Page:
Enter the amazing Dr. Tye at MCV! At our first meeting, Callie was still tiny and way too small for any type of corrective surgery. We began MRIs every 6 months to monitor the mass growth in her spine. Those days were hard for us. Lots of loss of sleep, guilt for having her put under anesthesia so often, and her not fully understanding the need for constant prodding, needle sticks, procedures, and medical appointments. At her most recent MRI on September 14th, 2018, Dr. Tye was “on the fence” for the need for surgery. Being the extremely thorough and cautious pediatric neurosurgeon that he is, he enlisted the consultation of Jenna Brand in Peds Urology Specialty, and Dr. Vadlamudi in Peds Gastrointestinal Specialty. Callie is almost 4 now and still not even close to being toilet trained. They confirmed that she cannot feel the urge to eliminate anything from her body; this is being caused by her 5th Ventricle condition.
Callie will have two major spinal surgeries completed by Dr. Tye at MCV/Children’s Hospital of Richmond. The first will be on October 11th, 2018, and will untangle & reattach the delicate nerves controlling her bladder and bowels, and shave down a portion of her 5th ventricle to make it smaller. The second surgery will happen about a year later. During that surgery, Dr. Tye will install a permanent shunt into the 5th ventricle mass that will allow it to drain down into the rest of her spinal fluid. This will prevent the mass from attempting to grow (growth occurs when it fills with spinal fluid). Removing the mass is entirely too dangerous and could leave her paralyzed, along with other possible side effects (such as incontinence; symptoms similar to a stroke). Her prognosis is that she should be able to live a normal, active life; especially since these procedures are being completed at such a young age. The shunt may need replacement at some point in her life, but we will live everyday to its fullest until that day arrives.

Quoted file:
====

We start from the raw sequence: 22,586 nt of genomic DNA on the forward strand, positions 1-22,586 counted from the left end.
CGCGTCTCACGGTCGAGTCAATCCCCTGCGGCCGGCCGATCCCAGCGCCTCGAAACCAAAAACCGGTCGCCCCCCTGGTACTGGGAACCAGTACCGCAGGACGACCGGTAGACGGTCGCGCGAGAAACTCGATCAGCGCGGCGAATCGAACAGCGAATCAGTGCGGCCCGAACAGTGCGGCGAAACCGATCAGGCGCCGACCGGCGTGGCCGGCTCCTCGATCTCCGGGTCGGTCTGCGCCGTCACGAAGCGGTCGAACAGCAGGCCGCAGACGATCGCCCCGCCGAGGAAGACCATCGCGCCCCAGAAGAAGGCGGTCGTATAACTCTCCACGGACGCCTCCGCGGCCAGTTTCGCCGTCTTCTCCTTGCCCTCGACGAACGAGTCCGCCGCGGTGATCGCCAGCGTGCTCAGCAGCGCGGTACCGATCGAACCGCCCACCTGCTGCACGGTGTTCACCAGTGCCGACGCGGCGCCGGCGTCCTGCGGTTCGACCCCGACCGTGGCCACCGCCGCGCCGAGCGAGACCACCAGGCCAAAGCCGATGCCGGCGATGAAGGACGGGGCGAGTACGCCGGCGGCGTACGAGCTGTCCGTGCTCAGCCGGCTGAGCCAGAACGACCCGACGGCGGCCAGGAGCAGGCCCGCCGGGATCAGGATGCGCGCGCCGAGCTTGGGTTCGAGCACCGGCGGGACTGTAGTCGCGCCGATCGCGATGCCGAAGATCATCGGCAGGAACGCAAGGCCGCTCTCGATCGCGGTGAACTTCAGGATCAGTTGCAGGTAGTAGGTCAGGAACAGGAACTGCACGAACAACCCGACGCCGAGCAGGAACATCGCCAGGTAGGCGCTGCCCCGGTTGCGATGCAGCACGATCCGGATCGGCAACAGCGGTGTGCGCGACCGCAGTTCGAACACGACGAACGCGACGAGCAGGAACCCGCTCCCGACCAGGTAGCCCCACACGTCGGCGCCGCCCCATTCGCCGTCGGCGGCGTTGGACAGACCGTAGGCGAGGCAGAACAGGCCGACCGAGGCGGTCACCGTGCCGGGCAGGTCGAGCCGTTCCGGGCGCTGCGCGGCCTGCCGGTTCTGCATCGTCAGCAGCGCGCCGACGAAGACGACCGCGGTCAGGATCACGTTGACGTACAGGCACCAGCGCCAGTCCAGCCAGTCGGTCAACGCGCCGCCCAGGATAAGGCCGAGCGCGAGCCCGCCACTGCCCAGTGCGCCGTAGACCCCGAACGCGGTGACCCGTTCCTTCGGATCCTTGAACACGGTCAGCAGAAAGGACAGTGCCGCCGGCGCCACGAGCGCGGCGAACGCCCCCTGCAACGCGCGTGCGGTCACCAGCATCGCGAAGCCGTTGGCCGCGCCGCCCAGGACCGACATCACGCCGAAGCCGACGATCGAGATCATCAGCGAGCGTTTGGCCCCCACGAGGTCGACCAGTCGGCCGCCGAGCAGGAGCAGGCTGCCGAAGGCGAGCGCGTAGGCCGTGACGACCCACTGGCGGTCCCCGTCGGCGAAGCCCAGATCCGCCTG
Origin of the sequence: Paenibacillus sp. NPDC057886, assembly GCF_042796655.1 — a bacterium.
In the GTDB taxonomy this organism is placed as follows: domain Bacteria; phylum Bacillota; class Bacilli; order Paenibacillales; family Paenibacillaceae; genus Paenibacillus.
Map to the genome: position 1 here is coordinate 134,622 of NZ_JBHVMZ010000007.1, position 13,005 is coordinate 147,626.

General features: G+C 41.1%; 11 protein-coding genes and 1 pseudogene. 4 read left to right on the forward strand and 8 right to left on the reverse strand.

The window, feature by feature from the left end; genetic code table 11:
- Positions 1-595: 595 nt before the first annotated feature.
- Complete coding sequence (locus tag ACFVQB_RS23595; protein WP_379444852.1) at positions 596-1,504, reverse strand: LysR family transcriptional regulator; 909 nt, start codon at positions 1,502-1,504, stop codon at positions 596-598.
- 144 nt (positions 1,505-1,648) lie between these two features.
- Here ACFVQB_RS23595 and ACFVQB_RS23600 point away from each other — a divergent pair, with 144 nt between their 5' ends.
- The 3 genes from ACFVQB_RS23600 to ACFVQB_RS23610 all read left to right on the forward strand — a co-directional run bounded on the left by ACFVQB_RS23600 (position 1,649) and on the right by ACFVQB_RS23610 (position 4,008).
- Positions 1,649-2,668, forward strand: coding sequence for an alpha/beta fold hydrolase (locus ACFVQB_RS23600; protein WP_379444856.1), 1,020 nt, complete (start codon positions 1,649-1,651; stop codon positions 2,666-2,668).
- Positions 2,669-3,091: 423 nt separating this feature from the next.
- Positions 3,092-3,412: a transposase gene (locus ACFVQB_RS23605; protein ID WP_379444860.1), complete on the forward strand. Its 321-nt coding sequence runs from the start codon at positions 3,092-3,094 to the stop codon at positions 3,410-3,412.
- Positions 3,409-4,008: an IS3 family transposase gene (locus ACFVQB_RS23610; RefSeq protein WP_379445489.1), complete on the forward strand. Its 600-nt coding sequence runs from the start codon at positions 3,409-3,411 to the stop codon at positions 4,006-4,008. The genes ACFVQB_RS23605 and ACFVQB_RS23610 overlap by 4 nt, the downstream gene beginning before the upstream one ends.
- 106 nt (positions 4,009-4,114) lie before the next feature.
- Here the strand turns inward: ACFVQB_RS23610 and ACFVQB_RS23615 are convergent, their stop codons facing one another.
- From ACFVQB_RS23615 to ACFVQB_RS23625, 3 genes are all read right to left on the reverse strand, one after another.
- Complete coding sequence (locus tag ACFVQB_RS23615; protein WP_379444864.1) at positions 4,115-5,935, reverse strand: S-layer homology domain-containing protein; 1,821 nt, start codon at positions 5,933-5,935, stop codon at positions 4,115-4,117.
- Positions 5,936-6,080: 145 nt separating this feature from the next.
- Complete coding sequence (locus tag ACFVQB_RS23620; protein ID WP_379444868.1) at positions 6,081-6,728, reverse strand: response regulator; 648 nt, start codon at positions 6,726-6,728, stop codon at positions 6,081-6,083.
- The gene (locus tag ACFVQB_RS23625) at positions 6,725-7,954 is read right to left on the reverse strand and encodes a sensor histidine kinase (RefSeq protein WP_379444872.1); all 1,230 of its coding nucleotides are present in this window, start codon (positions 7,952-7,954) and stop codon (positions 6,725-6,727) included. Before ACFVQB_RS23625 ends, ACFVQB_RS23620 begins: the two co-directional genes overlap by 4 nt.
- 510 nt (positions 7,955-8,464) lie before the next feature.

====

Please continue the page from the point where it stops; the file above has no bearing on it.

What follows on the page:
I would really love help from local friends to help sit vigil so she is never alone (she will be able to hear us), as well as help with meals for my remaining 3 children at home (who, by the way, have become mature, responsible, helpful, understanding little humans who help with their little sister in any way they can!) Throughout this process, one thing I’ve learned is to ASK FOR HELP when I need it. In the meantime, my dear friend of 35 years, Susan Barker Franklin, has set up this Go Fund Me to help support Callie and my family. I have recently lost two jobs as a result of Callie’s complex medical needs, appointments, and care. Callie is my full-time job for at least the next year, and despite all the “overtime” she requires, the medical bills continue to pile up. We still have to keep a roof over our heads, food in our bellies, gas in our van, and utilities for daily needs. Any help from friends and family would be a huge assistance in keeping us afloat while we endure these next few crazy months. And if it’s not in your heart or wallet to donate financially, please share our sweet girl’s story to your Facebook page so that others may follow our journey. I will be using her Courageous Callie page to keep friends and family, near and far, updated on all of her latest medical news, as well as her adorable daily life shenanigans. If any of you know Callie personally, you know there will be LOTS of fun shenanigans shared! She is SUCH a cool kid, and I look forward to sharing that with everyone who doesn’t have the privilege of knowing her personally.
Thank you to everyone who has called, texted, messaged, and even stopped me in the grocery store to ask for an update on sweet Callie. Thank you to those who have offered meals, rides, child care for Pierson, Bryce, and Taylor Grace. Regardless of what’s thrown our way, this little girl is going to go barreling into any endeavor with a love of learning and life like no other child I’ve met! I can’t wait to start sharing our journey with you! Please “like” our Courageous Callie page so that she will pop up on your news feed when I post about her! Please “share” her page with anyone you think would enjoy following us!
For now, I’m going to spend the next few days loading up some “Oldies but Goodies” pics of her life journey thus far. Enjoy!
Love from us all,
Callie, Pierson, Bryce, Taylor Grace and Mommy Lynette
- Megan Triplett
- Hughlyn Weber
- Melanie Brumfield
- Jane Clements